As a certified life coach who specialises in disordered eating and body image, you might be surprised to read that I once had a very dysfunctional relationship with food. The final diet I did – a sugar free diet- resulted in myself laying on the bathroom floor crying, all because I ate an apple.
Pretty full on right? Aside from how terribly sad that is- to cry over eating an apple- I’m not alone when I say that a sugar free diet made me completely ‘crazy’ around food.
Living a ‘sugar free’ lifestyle seems to be the ‘hot diet on the block’ right now. From documentaries, to e-programs to cookbooks, there are a lot of people hating, shaming, blaming and subsequently quitting sugar.
Despite popular opinion I’m not a fan of this whole ‘sugar free’ movement because I see it as just another diet ‘in disguise’.
It’s my belief that people want to quit sugar because they want to control their weight. When your weight dictates your core self worth (i.e. when you’re ‘thin’/’thinner’ you’ll be happier, beautiful, sexy, successful etc.) and you believe that sugar is ‘bad’, ‘fattening’ etc then I bet you’d want to control your sugar ‘addiction’ too.
That was essentially the thought process I had, when I decided to ‘quit’ sugar. I heard it’s poison and it has an affect on the body like cocaine, but all that aside, I was drawn to the promise that by quitting sugar I’d lose weight. I didn’t like my body all that much and I certainly believed the mentality that ‘losing weight equaled improved self esteem’- two pretty influential dieting motivators.
What I didn’t really understand (or perhaps did but didn’t want to face the ‘truth’) at the time was the phrase ‘diet’s don’t work’. I wasn’t aware that the stats on dieting show us that an overwhelming number of people who diet gain the weight back, if not gain even more weight. In other words you’ve got a better chance at permanent weight success by not dieting, than you do through dieting.
Despite the fact diets don’t work I’d be missing a very important point as to why I don’t think quitting sugar is a good idea if I didn’t state the following:
In my opinion it isn’t that sugar is bad per se that makes us ‘out of control around it’, it’s our perception and resulting food shaming behaviour that makes our behavior ‘out of control’.
In other words I believe that shaming sugar- which means labelling it as ‘bad’, ‘poison’ and likening its affects on the body to drugs etc., will inevitably result in feeling ‘crazy’ around it.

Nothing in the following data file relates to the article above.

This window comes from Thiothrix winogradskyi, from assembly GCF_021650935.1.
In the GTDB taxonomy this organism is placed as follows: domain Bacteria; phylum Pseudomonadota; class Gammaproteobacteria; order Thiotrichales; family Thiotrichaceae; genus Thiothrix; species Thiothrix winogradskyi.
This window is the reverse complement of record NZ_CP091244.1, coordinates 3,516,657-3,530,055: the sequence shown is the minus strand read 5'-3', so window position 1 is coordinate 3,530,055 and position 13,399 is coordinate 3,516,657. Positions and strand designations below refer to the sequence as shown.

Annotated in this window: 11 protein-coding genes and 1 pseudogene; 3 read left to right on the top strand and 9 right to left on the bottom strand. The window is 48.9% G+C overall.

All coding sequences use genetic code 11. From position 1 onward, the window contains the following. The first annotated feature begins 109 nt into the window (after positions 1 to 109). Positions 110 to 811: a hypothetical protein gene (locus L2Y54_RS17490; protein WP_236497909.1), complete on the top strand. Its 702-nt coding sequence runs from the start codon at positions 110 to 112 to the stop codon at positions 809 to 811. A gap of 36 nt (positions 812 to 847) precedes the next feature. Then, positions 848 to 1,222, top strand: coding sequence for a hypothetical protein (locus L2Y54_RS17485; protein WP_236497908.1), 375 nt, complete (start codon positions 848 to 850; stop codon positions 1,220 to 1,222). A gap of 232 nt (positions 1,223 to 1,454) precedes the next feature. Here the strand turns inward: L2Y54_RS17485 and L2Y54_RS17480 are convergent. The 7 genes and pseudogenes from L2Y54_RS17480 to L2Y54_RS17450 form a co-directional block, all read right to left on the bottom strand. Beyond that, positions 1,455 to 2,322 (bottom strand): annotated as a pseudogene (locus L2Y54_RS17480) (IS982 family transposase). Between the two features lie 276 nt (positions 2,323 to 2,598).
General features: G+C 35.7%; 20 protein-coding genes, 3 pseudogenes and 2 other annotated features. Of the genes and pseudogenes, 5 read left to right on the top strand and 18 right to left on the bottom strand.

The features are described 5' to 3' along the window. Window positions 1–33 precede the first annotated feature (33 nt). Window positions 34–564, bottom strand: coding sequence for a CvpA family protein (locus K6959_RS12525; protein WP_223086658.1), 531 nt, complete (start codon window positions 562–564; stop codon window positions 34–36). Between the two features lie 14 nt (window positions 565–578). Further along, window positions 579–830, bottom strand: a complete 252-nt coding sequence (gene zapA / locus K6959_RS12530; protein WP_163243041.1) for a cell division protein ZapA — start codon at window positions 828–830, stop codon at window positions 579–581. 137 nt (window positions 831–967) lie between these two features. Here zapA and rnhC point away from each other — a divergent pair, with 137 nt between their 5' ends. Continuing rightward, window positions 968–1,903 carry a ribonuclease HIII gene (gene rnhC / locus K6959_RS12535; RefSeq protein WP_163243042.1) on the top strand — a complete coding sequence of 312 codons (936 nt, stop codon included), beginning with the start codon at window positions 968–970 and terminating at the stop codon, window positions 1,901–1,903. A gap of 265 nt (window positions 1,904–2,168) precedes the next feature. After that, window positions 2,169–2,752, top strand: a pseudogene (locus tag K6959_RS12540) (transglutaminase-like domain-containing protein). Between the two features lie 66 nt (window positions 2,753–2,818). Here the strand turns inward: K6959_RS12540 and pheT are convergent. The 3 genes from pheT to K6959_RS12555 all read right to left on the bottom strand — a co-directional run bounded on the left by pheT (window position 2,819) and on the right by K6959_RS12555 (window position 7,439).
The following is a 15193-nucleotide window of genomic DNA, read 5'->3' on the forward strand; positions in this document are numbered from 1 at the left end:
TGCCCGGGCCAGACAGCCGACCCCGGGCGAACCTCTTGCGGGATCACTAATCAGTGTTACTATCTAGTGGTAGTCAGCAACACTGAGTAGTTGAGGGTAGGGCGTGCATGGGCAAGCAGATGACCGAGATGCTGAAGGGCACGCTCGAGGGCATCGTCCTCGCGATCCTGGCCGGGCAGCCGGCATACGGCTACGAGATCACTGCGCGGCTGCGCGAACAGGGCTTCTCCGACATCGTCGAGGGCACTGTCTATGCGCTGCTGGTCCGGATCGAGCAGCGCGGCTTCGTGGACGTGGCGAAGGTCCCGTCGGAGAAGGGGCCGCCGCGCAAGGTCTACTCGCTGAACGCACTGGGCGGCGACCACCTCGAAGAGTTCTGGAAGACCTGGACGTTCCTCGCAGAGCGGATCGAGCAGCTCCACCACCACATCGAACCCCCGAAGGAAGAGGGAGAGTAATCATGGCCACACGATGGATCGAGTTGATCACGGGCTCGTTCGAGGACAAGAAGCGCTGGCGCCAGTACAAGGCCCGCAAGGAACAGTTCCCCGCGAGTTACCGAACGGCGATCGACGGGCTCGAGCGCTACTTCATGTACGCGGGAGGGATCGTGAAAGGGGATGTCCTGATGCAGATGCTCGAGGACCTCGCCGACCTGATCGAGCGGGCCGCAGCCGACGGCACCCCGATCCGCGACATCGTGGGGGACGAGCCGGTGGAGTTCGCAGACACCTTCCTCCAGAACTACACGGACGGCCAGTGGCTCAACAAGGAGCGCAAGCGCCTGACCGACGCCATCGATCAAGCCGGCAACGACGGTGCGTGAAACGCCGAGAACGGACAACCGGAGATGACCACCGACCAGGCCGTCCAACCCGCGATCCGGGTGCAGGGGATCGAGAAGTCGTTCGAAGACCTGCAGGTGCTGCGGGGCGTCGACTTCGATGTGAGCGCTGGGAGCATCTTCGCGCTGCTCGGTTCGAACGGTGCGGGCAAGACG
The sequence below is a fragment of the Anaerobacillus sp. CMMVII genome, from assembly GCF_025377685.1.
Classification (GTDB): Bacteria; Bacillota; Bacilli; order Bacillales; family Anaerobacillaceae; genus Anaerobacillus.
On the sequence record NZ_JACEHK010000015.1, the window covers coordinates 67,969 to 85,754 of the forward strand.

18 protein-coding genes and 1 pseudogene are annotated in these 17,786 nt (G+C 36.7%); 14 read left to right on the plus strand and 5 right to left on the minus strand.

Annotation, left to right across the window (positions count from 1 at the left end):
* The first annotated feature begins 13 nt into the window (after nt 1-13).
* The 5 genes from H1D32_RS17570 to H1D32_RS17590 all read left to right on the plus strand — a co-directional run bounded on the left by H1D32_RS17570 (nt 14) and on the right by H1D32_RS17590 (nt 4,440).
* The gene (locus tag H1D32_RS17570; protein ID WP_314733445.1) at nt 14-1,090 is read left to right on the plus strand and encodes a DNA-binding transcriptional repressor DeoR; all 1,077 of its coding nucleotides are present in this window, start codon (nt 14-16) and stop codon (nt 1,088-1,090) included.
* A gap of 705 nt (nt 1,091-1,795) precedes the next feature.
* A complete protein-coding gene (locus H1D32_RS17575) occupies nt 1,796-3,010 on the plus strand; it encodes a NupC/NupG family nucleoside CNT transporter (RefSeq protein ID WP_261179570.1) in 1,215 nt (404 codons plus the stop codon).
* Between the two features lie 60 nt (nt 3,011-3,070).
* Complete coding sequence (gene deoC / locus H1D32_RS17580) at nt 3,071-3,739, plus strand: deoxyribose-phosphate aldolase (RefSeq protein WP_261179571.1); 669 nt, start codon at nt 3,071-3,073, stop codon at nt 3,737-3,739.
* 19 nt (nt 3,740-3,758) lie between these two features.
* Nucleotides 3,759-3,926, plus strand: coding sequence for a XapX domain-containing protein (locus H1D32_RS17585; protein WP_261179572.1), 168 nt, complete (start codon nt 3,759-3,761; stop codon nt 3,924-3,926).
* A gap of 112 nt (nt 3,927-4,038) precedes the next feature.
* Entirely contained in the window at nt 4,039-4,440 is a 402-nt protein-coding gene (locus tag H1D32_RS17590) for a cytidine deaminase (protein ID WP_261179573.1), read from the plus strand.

I’ve worked with a ton of clients from all over the world (including working on myself) to know that:
“The only time you will ever feel out of control around a specific food, is when you’re trying to control it to begin with”- Isabel Foxen Duke
The sugar free diet I did certainly taught me that food shaming doesn’t work out in your favour in the long run. At first I was able to maintain a sugar free life for 6 months. However, over time my ability to restrict sugar was less and less successful, to the point where I’d barely last a few hours before I couldn’t stop thinking and subsequently diving head first into the exact food I was trying to restrict.
No amount of willpower and self control can starve off the biological response that kicks in when our body feels deprived.
The best advice I can give you is that you’ll stop fighting sugar, when you stop trying to control it to begin with. In other words don’t quit sugar.
You’ll then be able to open your mind up to a new way of approaching a more harmonious relationship with sugar which can only occur if you allow yourself to eat it. Just allowing yourself to eat sugar after restricting yourself from it for years and trying to control your behavior around it can have massive positive outcomes on your relationship with sugar.
Trust me, the moment I stopped controlling sugar, sugar stopped controlling me.
I’m happy to say that I now eat apples without ending up on my bathroom floor crying, I can eat a chocolate biscuit and not eat the whole pack and I often forget I’ve got a block of chocolate in my cupboard.